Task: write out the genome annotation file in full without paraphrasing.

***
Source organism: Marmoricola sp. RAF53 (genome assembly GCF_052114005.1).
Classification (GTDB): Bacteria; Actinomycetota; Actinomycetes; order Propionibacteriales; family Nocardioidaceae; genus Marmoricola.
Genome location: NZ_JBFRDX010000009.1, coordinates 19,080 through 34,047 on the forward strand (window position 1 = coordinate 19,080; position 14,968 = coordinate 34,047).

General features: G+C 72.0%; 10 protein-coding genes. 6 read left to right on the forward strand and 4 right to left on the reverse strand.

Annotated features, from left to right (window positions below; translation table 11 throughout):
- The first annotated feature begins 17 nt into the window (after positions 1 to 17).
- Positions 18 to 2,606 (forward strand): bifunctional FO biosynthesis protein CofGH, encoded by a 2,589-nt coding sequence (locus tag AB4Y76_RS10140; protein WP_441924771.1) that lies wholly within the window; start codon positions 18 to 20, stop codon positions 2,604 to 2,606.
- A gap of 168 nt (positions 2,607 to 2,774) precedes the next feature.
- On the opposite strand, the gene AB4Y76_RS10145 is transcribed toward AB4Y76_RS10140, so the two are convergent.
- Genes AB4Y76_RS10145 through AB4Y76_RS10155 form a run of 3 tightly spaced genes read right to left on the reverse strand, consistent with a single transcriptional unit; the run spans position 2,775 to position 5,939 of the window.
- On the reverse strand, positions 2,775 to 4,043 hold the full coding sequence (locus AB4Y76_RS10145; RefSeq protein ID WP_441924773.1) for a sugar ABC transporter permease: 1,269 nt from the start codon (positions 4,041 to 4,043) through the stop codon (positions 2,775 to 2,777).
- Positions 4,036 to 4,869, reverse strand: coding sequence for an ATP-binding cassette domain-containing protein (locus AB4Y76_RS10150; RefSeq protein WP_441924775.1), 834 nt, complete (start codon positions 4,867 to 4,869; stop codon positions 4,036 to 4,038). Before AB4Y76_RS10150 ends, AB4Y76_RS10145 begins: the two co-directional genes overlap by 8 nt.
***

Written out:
Source organism: Marmoricola sp. RAF53 (genome assembly GCF_052114005.1).
Classification (GTDB): Bacteria; Actinomycetota; Actinomycetes; order Propionibacteriales; family Nocardioidaceae; genus Marmoricola.
Genome location: NZ_JBFRDX010000009.1, coordinates 19,080 through 34,047 on the forward strand (window position 1 = coordinate 19,080; position 14,968 = coordinate 34,047).

General features: G+C 72.0%; 10 protein-coding genes. 6 read left to right on the forward strand and 4 right to left on the reverse strand.

Annotated features, from left to right (window positions below; translation table 11 throughout):
- The first annotated feature begins 17 nt into the window (after positions 1 to 17).
- Positions 18 to 2,606 (forward strand): bifunctional FO biosynthesis protein CofGH, encoded by a 2,589-nt coding sequence (locus tag AB4Y76_RS10140; protein WP_441924771.1) that lies wholly within the window; start codon positions 18 to 20, stop codon positions 2,604 to 2,606.
- A gap of 168 nt (positions 2,607 to 2,774) precedes the next feature.
- On the opposite strand, the gene AB4Y76_RS10145 is transcribed toward AB4Y76_RS10140, so the two are convergent.
- Genes AB4Y76_RS10145 through AB4Y76_RS10155 form a run of 3 tightly spaced genes read right to left on the reverse strand, consistent with a single transcriptional unit; the run spans position 2,775 to position 5,939 of the window.
- On the reverse strand, positions 2,775 to 4,043 hold the full coding sequence (locus AB4Y76_RS10145; RefSeq protein ID WP_441924773.1) for a sugar ABC transporter permease: 1,269 nt from the start codon (positions 4,041 to 4,043) through the stop codon (positions 2,775 to 2,777).
- Positions 4,036 to 4,869, reverse strand: coding sequence for an ATP-binding cassette domain-containing protein (locus AB4Y76_RS10150; RefSeq protein WP_441924775.1), 834 nt, complete (start codon positions 4,867 to 4,869; stop codon positions 4,036 to 4,038). Before AB4Y76_RS10150 ends, AB4Y76_RS10145 begins: the two co-directional genes overlap by 8 nt.